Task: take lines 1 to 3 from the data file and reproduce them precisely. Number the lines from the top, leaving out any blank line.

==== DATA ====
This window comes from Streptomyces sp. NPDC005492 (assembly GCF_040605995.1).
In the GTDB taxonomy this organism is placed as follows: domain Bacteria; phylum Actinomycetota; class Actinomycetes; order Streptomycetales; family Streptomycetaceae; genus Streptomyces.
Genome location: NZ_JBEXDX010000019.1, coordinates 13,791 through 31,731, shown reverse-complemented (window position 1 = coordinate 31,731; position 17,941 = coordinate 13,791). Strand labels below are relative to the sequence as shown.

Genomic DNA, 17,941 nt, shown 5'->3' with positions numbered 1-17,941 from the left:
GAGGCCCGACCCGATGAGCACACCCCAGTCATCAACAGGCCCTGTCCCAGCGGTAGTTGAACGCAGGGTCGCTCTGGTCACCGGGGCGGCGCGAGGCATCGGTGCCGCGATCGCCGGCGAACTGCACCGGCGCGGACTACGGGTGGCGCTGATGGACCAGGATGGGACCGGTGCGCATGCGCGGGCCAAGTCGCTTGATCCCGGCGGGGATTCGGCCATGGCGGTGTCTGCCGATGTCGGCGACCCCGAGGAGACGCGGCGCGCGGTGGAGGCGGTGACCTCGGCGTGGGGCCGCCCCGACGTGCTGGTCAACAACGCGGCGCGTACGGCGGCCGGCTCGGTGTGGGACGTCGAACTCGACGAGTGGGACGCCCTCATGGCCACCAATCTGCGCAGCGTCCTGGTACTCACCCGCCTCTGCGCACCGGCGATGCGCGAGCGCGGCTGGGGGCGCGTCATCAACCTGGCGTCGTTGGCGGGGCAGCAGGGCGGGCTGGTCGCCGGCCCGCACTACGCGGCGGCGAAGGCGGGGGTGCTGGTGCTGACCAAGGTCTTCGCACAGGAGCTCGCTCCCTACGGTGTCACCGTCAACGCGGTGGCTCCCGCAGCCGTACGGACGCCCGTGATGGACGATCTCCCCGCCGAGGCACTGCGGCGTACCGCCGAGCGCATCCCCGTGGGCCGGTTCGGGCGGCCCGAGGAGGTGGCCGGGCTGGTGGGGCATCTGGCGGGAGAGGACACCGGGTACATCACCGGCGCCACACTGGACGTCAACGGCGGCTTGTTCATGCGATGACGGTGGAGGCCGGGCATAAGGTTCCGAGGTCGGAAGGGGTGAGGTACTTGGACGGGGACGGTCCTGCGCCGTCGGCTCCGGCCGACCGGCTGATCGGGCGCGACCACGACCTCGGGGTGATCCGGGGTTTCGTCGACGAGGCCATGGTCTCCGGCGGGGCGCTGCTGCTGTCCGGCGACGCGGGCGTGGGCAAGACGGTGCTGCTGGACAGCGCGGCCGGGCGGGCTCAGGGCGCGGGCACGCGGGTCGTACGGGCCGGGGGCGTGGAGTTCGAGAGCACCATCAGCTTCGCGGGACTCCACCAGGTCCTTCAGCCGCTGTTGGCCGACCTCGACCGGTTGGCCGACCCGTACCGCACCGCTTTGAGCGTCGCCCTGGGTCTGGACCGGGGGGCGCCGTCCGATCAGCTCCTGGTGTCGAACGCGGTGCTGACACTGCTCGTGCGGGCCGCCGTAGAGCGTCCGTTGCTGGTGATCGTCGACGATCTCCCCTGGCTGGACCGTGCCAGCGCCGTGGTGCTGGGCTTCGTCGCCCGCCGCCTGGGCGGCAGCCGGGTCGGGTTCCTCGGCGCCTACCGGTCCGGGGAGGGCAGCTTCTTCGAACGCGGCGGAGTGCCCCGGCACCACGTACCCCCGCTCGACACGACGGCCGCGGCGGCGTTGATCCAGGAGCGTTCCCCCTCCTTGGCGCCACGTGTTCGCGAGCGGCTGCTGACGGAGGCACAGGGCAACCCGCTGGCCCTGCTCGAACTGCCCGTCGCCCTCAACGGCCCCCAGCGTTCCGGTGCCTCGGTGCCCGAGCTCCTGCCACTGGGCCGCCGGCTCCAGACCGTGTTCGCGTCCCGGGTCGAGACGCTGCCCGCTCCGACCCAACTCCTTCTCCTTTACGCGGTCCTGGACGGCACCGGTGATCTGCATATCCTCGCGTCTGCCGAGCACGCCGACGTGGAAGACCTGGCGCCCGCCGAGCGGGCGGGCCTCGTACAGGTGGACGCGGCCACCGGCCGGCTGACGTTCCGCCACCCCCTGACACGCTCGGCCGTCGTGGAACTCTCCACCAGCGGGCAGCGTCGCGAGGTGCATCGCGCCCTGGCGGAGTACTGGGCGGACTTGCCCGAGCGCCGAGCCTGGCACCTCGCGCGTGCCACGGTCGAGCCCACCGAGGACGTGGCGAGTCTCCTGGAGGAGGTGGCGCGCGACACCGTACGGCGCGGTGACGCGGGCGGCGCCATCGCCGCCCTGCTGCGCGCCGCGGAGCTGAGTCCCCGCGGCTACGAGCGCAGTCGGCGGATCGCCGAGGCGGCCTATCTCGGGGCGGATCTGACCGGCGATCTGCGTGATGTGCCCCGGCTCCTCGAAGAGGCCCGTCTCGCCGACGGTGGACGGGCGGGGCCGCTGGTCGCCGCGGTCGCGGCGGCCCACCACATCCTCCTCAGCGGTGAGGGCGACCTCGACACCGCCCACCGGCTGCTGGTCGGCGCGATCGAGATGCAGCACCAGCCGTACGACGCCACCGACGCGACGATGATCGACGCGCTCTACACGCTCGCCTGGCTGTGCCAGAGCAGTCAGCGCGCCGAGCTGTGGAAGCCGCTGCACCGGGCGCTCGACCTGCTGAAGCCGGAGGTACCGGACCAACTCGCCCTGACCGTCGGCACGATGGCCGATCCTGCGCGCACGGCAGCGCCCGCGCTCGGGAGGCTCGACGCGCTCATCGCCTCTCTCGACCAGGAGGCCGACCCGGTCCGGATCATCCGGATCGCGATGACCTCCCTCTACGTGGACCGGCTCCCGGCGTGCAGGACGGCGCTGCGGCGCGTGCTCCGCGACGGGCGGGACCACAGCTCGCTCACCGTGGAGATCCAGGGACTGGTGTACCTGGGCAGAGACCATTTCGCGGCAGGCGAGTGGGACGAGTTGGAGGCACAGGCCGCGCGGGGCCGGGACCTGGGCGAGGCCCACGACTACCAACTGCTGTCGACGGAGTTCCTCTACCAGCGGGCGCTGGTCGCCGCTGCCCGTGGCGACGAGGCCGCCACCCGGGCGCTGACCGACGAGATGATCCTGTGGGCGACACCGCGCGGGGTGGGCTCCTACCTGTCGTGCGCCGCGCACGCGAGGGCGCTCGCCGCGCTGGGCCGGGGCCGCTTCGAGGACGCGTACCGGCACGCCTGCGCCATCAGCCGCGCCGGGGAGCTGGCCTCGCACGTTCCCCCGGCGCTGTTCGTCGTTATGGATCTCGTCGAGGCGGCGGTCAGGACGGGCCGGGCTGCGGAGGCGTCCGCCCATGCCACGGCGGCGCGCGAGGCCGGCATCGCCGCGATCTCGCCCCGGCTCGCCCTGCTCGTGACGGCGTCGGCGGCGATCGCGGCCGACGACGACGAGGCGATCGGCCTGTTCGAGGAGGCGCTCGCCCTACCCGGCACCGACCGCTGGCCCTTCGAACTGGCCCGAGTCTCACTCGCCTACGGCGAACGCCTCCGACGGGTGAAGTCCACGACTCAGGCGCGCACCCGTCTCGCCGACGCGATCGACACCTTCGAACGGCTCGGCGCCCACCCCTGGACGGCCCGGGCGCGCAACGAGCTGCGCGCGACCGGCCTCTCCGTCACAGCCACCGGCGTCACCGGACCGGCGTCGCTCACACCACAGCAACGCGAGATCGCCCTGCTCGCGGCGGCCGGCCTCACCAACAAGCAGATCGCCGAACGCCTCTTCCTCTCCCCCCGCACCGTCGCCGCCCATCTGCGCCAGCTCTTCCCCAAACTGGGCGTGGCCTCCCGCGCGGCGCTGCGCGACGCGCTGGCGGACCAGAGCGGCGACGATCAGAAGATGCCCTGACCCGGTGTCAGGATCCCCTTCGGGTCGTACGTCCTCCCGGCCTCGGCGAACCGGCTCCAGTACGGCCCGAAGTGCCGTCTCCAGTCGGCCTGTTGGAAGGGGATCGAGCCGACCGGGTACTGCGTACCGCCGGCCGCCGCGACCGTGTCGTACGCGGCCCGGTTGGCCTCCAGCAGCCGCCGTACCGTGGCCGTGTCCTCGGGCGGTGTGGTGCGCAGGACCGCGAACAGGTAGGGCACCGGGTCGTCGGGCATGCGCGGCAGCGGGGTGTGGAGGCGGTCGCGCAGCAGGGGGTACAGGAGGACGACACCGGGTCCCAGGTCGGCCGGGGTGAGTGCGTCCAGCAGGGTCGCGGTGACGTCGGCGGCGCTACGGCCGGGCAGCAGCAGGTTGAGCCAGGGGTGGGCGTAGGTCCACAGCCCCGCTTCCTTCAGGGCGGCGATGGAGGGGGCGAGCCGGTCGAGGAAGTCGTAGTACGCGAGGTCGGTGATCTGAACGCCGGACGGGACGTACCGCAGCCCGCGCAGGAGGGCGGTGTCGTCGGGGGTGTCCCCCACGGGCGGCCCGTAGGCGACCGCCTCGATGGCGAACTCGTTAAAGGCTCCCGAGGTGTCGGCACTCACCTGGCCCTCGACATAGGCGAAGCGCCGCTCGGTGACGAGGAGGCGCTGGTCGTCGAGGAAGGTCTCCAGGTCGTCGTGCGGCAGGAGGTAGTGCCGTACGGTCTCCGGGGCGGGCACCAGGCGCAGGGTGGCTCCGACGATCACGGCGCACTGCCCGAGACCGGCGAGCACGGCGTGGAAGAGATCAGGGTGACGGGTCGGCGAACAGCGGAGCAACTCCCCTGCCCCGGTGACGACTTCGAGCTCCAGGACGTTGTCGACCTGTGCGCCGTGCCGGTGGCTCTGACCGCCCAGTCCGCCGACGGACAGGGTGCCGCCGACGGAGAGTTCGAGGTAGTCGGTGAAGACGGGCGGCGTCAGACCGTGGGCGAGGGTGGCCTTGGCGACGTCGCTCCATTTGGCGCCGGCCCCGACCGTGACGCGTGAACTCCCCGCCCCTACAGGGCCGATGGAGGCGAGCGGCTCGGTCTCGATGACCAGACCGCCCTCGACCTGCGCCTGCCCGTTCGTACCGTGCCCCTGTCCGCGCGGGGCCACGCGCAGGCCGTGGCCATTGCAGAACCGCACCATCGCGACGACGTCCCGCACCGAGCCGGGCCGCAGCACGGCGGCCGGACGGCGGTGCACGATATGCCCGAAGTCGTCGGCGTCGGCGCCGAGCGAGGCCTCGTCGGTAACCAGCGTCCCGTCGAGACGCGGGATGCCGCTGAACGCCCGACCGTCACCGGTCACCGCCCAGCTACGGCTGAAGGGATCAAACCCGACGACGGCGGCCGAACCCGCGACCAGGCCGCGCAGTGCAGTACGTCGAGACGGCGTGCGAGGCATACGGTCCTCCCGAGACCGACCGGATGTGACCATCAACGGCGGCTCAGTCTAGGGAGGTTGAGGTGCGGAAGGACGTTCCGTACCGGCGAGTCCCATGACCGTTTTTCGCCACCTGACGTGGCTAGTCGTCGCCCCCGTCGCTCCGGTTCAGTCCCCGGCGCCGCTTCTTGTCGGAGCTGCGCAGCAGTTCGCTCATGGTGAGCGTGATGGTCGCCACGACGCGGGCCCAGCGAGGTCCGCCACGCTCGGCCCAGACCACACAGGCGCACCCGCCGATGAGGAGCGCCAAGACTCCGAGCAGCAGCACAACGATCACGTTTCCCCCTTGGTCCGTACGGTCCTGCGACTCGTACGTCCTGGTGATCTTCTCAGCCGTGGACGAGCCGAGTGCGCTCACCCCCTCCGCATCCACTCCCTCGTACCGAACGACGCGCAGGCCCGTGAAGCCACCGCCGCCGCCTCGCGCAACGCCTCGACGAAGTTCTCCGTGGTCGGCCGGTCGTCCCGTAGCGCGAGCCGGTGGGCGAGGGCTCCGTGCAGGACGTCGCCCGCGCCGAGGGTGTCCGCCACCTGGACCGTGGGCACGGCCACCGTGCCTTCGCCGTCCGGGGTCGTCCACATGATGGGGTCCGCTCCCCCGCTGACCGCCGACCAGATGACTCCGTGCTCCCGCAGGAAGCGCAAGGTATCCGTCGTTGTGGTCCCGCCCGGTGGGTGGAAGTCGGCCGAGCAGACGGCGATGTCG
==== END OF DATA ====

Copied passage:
This window comes from Streptomyces sp. NPDC005492 (assembly GCF_040605995.1).
In the GTDB taxonomy this organism is placed as follows: domain Bacteria; phylum Actinomycetota; class Actinomycetes; order Streptomycetales; family Streptomycetaceae; genus Streptomyces.
Genome location: NZ_JBEXDX010000019.1, coordinates 13,791 through 31,731, shown reverse-complemented (window position 1 = coordinate 31,731; position 17,941 = coordinate 13,791). Strand labels below are relative to the sequence as shown.